Republicans also haven't said how they intend to address concerns from life-insurance companies and pass-through businesses that pay taxes through owners' individual tax returns.

"We're always looking to improve on the small-business side of things," said Mr. Brady, chairman of the House Ways and Means Committee. "I'm optimistic we'll continue to provide more relief."

The House Ways and Means Committee, which has been steadily rejecting Democratic amendments, plans to finish work on the bill Thursday. It's unclear when Mr. Brady will offer further changes.

Rep. Richard Neal (D., Mass.) and other Democrats have pressed Mr. Brady to give them time to review any major changes that are in the works.

"We don't know what your plan is because you change it every hour," Mr. Neal said.

Democrats have been hammering the GOP bill, arguing that it benefits high-income households and removes valuable deductions for items such as medical expenses and student loan interest.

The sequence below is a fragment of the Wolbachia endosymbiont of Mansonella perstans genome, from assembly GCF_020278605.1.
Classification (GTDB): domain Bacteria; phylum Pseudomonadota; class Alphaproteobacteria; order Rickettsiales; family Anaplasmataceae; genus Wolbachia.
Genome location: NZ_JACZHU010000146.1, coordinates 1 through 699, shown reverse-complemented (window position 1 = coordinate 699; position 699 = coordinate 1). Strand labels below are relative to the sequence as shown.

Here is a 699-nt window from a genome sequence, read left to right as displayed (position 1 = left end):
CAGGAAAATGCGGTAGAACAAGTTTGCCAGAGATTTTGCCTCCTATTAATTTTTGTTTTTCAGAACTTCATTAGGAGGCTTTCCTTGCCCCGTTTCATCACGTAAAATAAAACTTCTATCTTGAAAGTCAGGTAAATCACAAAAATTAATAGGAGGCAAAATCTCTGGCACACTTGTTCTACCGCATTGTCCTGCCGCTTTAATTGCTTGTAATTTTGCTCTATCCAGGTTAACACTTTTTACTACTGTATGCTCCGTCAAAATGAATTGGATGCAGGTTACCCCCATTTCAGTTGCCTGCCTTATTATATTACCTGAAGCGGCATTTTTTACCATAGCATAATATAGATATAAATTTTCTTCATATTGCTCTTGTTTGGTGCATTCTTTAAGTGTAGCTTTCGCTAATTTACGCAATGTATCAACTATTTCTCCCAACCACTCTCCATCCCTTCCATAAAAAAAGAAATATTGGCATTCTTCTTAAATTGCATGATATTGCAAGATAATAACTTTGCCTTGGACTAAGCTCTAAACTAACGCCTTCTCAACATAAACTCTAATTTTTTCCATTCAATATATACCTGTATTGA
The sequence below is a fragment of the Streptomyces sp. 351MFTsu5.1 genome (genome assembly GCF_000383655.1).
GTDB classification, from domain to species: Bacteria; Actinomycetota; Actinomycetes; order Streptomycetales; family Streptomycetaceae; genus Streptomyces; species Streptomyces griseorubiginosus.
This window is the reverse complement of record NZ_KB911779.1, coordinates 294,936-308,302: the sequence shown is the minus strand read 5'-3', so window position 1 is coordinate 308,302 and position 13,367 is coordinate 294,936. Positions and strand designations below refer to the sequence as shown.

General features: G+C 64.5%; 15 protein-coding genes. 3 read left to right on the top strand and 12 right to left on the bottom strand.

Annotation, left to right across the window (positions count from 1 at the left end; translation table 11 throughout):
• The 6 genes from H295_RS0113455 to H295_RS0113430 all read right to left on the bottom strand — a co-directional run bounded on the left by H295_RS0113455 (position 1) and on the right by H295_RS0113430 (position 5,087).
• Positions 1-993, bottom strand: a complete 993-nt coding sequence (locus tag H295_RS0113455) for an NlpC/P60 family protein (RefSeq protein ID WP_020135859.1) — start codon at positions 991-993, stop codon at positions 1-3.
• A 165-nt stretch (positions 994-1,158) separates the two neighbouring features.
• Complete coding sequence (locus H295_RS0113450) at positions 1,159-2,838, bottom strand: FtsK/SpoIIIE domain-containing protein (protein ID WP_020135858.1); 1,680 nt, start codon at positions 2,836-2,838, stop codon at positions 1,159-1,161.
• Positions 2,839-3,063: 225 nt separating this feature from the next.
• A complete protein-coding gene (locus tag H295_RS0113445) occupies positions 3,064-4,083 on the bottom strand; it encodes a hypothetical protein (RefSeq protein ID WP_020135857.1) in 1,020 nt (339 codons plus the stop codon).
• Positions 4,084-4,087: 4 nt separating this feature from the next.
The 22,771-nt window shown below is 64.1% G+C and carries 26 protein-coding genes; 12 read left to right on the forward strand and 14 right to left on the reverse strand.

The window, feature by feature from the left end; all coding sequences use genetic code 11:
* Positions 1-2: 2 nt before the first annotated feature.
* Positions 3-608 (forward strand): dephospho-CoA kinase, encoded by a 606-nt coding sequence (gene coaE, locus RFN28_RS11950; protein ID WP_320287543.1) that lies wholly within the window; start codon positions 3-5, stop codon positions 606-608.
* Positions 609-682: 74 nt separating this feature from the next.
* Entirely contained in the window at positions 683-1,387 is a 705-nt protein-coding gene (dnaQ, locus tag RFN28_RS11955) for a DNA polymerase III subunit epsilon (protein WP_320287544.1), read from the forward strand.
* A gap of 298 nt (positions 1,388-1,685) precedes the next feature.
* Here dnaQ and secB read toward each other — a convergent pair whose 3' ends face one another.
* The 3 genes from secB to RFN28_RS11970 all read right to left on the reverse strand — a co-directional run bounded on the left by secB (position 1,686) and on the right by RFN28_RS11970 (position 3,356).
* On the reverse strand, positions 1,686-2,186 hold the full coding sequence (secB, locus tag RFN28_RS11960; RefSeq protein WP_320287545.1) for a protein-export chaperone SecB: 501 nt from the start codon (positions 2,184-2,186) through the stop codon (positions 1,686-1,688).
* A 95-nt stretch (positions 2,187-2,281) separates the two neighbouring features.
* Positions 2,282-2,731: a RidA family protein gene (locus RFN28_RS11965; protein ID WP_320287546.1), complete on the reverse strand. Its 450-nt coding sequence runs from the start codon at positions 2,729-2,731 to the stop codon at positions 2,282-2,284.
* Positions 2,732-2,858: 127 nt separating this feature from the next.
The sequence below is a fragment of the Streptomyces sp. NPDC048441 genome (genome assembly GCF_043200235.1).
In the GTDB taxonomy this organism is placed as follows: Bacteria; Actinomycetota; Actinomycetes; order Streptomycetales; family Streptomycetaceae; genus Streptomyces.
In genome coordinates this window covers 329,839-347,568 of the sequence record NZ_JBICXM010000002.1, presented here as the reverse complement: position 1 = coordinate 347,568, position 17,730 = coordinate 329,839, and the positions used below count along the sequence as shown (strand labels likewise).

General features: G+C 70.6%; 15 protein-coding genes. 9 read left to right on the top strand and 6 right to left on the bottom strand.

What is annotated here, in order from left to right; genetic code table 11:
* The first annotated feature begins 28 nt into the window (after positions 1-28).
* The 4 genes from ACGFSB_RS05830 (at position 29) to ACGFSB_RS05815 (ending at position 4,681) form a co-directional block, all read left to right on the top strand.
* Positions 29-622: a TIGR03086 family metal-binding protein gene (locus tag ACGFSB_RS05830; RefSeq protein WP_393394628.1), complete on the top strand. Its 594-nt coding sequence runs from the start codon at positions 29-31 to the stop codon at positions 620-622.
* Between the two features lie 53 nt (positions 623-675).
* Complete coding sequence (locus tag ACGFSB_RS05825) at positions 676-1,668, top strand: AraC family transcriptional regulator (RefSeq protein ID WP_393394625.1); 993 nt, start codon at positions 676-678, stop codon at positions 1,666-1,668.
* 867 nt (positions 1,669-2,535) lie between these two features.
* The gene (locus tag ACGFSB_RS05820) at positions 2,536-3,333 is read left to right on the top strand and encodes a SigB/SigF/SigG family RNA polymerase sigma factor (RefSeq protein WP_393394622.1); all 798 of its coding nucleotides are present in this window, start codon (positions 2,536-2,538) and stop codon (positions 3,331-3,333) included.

The shape of a companion Senate tax plan was in flux Wednesday, with Republicans on the tax-writing Finance Committee set to hold more meetings later in the day. Senate Republicans said they're aiming to release their tax plan Thursday.

The bill is likely to be different in a few key areas, While the House plan partially preserves the individual deduction for state and local taxes and repeals the deduction for medical expenses, the Senate measure is more likely to repeal the entire deduction for property taxes and to leave the medical-expense deduction untouched.

One of the main policies yet to be worked out was whether to delay for a year a planned cut in the corporate tax rate to 20% from 35%. Senate Republicans, who were coming under White House pressure to immediately implement the rate cut, said they still hadn't settled the question.

"The goal is to get the cut started as quickly as possible. The only question is what the definition of 'as quickly as possible' is, and whether that's a year, whether that's January -- we have not determined that as far as I know," said Sen. Tim Scott (R., S.C.), a member of the panel. "It hasn't been locked in."

Treasury Secretary Steven Mnuchin has called the 20% corporate rate one of the most important elements of the tax plan. On Wednesday, he said President Donald Trump "feels very strongly he wants to start this right away. Having said that, we'll have to look at the entire Senate package. I assume it's really just a money issue as to how they're moving the different pieces around."

Republicans are still optimistic about their chances of passing a major rewrite of the tax code.